aid

[eyd]
||

verb (used with object)

to provide support for or relief to; help: to aid the homeless victims of the fire.
to promote the progress or accomplishment of; facilitate.

verb (used without object)

to give help or assistance.

noun


Origin of aid

1375–1425; (noun) late Middle English ayde < Anglo-French, Old French aide, noun derivative of aid(i)er < Latin adjūtāre to help (frequentative of adjuvāre), equivalent to ad- ad- + -jū- help + -t- frequentative suffix + -āre infinitive suffix; (v.) < Anglo-French, Old French aid(i)er < Latin, as above
Related formsaid·er, nounaid·ful, adjectiveaid·less, adjectiveun·aid·ed, adjectiveun·aid·ed·ly, adverbun·aid·ing, adjective
Can be confusedaid aide (see usage note at the current entry)aides aids AIDS

Synonyms for aid

1. See help. 2. abet, back, foster, advance. 4. succor; relief; subsidy, grant.

Antonyms for aid

Usage note

Although the nouns aid and aide both have among their meanings “an assisting person,” the spelling aide is increasingly used for the sense “helper, assistant”: One of the senator's aides is calling. Aide in military use is short for aide-de-camp. It is also the spelling in nurse's aide.

AID

[eyd]

noun U.S. Government.

the division of the United States International Development Cooperation Agency that coordinates the various foreign aid programs with U.S. foreign policy: established in 1961.

Origin of AID

A(gency for) I(nternational) D(evelopment)

AID

American Institute of Decorators.
American Institute of Interior Designers.
Also A.I.D. British. artificial insemination donor.
Dictionary.com Unabridged Based on the Random House Unabridged Dictionary, © Random House, Inc. 2019


Examples from the Web for aid

Contemporary Examples of aid

Historical Examples of aid


British Dictionary definitions for aid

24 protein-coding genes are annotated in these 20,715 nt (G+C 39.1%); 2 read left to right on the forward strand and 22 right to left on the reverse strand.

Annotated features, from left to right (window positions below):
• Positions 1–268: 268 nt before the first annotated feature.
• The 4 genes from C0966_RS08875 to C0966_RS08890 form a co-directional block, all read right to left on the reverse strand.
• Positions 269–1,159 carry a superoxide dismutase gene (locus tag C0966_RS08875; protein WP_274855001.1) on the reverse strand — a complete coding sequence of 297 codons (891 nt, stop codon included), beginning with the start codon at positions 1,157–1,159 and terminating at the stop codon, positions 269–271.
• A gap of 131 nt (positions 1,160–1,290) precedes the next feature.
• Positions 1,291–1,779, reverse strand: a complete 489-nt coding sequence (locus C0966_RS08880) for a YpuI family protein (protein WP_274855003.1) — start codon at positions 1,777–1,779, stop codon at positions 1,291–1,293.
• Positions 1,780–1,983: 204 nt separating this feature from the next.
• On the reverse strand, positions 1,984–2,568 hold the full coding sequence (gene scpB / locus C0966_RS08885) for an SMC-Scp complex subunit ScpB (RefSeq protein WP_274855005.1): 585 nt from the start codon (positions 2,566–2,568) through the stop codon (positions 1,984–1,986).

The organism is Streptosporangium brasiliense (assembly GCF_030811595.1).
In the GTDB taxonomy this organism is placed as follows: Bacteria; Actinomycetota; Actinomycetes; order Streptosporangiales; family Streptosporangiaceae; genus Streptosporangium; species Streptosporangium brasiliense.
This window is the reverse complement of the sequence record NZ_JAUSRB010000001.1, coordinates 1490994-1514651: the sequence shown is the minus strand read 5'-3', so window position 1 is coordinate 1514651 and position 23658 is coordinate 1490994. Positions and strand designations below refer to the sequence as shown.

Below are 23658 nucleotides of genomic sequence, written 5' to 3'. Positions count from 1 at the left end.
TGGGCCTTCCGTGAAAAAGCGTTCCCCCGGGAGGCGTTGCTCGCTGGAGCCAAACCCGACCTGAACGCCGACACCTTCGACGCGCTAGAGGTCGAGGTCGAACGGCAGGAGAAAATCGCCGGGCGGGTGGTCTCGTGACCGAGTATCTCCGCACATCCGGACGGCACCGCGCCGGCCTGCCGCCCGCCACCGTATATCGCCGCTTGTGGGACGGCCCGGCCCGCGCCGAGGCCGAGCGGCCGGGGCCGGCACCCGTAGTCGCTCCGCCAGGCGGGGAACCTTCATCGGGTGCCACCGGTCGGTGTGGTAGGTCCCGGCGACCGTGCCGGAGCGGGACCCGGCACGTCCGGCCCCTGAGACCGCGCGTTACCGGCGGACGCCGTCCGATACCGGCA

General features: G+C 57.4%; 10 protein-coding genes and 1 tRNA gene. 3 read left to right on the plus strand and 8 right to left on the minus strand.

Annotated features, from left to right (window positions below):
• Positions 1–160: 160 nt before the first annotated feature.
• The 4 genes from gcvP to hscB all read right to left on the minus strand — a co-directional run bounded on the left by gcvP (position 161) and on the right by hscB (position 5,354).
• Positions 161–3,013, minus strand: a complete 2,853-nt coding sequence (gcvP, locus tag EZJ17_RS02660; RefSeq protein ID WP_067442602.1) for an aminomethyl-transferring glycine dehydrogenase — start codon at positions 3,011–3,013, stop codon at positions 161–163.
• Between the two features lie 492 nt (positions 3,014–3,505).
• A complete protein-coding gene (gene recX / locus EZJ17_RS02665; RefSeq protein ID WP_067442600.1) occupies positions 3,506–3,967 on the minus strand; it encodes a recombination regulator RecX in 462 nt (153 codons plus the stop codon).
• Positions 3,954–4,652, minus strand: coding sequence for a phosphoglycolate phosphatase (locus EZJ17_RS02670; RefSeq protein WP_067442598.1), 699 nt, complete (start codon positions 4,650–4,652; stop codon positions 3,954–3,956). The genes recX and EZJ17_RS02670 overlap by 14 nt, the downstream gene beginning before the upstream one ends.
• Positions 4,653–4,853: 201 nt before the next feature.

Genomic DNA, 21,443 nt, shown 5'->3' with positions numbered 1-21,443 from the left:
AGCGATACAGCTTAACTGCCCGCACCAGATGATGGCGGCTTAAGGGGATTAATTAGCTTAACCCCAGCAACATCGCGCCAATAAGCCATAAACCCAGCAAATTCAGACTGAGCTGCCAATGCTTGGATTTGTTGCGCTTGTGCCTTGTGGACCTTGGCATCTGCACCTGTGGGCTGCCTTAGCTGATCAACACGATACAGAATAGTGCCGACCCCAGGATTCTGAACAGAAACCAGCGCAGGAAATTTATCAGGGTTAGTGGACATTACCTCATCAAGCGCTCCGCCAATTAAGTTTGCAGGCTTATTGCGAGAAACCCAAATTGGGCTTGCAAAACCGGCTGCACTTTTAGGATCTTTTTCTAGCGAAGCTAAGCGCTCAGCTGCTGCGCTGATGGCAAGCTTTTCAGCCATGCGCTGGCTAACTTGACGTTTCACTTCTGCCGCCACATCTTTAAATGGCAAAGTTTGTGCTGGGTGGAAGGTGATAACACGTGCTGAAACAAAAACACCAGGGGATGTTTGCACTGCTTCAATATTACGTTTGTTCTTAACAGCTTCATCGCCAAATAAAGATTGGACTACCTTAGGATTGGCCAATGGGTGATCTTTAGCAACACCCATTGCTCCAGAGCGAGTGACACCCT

aid

verb

to give support to (someone to do something); help or assist
(tr) to assist financially

noun

assistance; help; support
a person, device, etc, that helps or assistsa teaching aid
Also: artificial aid mountaineering any of various devices such as piton or nut when used as a direct help in the ascent
(in medieval Europe; in England after 1066) a feudal payment made to the king or any lord by his vassals, usually on certain occasions such as the marriage of a daughter or the knighting of an eldest son
in aid of British informal in support of; for the purpose of
Derived Formsaider, noun

Word Origin for aid

C15: via Old French aidier from Latin adjūtāre to help, from juvāre to help

Aid

-aid

n combining form

denoting a charitable organization or function that raises money for a causeBand Aid; Ferryaid

AID

abbreviation for

acute infectious disease
artificial insemination (by) donor: former name for Donor Insemination (DI)
Collins English Dictionary - Complete & Unabridged 2012 Digital Edition © William Collins Sons & Co. Ltd. 1979, 1986 © HarperCollins Publishers 1998, 2000, 2003, 2005, 2006, 2007, 2009, 2012

Word Origin and History for aid
n.

early 15c., "wartime tax," also "help, support, assistance," from Old French aide, earlier aiudha "aid, help, assistance" (9c.), from Late Latin adjuta, from fem. past participle of Latin adiuvare (past participle adiutus) "to give help to," from ad- "to" (see ad-) + iuvare "to help" (see adjutant). Meaning "thing by which assistance is given" is recorded from c.1600. Meaning "material help given by one country to another" is from 1940.

v.

c.1400, "to assist, help," from Old French aidier "help, assistance," from Latin adiutare, frequentative of adiuvare (past participle adiutus) "give help to" (see adjutant). Related: Aided; aiding.

Online Etymology Dictionary, © 2010 Douglas Harper

aid in Medicine

AID

abbr.

artificial insemination donor
The American Heritage® Stedman's Medical Dictionary Copyright © 2002, 2001, 1995 by Houghton Mifflin Company. Published by Houghton Mifflin Company.